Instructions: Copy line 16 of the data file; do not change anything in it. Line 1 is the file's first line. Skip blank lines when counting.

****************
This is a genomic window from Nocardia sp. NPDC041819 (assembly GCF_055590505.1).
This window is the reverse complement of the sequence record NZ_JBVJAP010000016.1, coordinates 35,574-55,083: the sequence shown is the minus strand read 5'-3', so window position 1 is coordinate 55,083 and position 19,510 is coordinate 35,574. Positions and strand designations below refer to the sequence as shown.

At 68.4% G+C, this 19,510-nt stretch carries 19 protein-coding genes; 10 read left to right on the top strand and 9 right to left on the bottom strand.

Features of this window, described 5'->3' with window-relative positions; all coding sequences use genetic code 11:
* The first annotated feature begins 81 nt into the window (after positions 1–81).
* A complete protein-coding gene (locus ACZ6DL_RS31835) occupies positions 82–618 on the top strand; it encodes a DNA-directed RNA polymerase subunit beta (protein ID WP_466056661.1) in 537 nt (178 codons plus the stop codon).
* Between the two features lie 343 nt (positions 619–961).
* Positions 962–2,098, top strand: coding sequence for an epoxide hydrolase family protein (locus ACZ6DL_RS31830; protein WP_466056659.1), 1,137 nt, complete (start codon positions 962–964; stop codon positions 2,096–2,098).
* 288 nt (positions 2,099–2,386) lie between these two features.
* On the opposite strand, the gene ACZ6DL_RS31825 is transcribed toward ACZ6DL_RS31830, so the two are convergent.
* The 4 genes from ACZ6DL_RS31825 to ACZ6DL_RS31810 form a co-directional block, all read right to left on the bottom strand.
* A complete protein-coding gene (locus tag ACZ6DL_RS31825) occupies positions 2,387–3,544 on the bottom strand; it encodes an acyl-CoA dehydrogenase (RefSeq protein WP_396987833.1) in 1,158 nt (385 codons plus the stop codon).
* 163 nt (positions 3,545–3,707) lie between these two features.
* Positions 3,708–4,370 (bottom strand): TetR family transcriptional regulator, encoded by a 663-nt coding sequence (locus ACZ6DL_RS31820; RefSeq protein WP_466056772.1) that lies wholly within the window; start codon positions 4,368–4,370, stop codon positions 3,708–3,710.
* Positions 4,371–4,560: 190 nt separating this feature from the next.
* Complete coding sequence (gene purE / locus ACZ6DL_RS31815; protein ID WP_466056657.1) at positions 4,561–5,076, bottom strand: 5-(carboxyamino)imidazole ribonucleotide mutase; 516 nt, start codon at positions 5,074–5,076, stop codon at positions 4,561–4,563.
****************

* Complete coding sequence (gene purE / locus ACZ6DL_RS31815; protein ID WP_466056657.1) at positions 4,561–5,076, bottom strand: 5-(carboxyamino)imidazole ribonucleotide mutase; 516 nt, start codon at positions 5,074–5,076, stop codon at positions 4,561–4,563.